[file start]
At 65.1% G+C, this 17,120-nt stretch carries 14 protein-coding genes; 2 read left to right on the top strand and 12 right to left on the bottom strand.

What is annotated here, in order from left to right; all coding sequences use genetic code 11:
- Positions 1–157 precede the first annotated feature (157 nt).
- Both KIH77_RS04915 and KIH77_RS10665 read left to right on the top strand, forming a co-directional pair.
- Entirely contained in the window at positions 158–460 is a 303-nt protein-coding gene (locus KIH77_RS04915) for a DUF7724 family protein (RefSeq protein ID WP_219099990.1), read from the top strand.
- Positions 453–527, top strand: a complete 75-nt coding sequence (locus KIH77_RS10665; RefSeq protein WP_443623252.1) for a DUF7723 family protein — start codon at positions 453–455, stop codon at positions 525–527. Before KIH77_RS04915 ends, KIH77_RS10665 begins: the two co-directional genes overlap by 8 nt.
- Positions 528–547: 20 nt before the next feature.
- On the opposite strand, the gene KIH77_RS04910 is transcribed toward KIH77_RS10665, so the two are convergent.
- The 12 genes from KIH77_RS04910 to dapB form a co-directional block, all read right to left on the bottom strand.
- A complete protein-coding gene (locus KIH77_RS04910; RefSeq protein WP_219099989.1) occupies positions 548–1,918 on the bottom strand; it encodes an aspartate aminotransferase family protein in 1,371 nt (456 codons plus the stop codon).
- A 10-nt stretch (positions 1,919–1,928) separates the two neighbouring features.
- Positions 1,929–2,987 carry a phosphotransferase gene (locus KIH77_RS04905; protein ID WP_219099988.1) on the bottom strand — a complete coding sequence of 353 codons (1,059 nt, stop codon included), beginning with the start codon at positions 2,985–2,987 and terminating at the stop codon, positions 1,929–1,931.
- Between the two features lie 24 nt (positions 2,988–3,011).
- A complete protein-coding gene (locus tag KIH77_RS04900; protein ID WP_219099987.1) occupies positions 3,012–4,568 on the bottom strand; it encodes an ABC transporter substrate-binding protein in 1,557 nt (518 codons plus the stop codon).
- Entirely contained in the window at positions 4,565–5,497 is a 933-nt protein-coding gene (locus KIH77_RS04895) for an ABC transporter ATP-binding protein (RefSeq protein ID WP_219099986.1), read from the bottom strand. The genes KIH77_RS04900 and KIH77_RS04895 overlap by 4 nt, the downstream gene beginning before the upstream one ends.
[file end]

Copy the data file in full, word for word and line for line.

At 65.1% G+C, this 17,120-nt stretch carries 14 protein-coding genes; 2 read left to right on the top strand and 12 right to left on the bottom strand.

What is annotated here, in order from left to right; all coding sequences use genetic code 11:
- Positions 1–157 precede the first annotated feature (157 nt).
- Both KIH77_RS04915 and KIH77_RS10665 read left to right on the top strand, forming a co-directional pair.
- Entirely contained in the window at positions 158–460 is a 303-nt protein-coding gene (locus KIH77_RS04915) for a DUF7724 family protein (RefSeq protein ID WP_219099990.1), read from the top strand.
- Positions 453–527, top strand: a complete 75-nt coding sequence (locus KIH77_RS10665; RefSeq protein WP_443623252.1) for a DUF7723 family protein — start codon at positions 453–455, stop codon at positions 525–527. Before KIH77_RS04915 ends, KIH77_RS10665 begins: the two co-directional genes overlap by 8 nt.
- Positions 528–547: 20 nt before the next feature.
- On the opposite strand, the gene KIH77_RS04910 is transcribed toward KIH77_RS10665, so the two are convergent.
- The 12 genes from KIH77_RS04910 to dapB form a co-directional block, all read right to left on the bottom strand.
- A complete protein-coding gene (locus KIH77_RS04910; RefSeq protein WP_219099989.1) occupies positions 548–1,918 on the bottom strand; it encodes an aspartate aminotransferase family protein in 1,371 nt (456 codons plus the stop codon).
- A 10-nt stretch (positions 1,919–1,928) separates the two neighbouring features.
- Positions 1,929–2,987 carry a phosphotransferase gene (locus KIH77_RS04905; protein ID WP_219099988.1) on the bottom strand — a complete coding sequence of 353 codons (1,059 nt, stop codon included), beginning with the start codon at positions 2,985–2,987 and terminating at the stop codon, positions 1,929–1,931.
- Between the two features lie 24 nt (positions 2,988–3,011).
- A complete protein-coding gene (locus tag KIH77_RS04900; protein ID WP_219099987.1) occupies positions 3,012–4,568 on the bottom strand; it encodes an ABC transporter substrate-binding protein in 1,557 nt (518 codons plus the stop codon).
- Entirely contained in the window at positions 4,565–5,497 is a 933-nt protein-coding gene (locus KIH77_RS04895) for an ABC transporter ATP-binding protein (RefSeq protein ID WP_219099986.1), read from the bottom strand. The genes KIH77_RS04900 and KIH77_RS04895 overlap by 4 nt, the downstream gene beginning before the upstream one ends.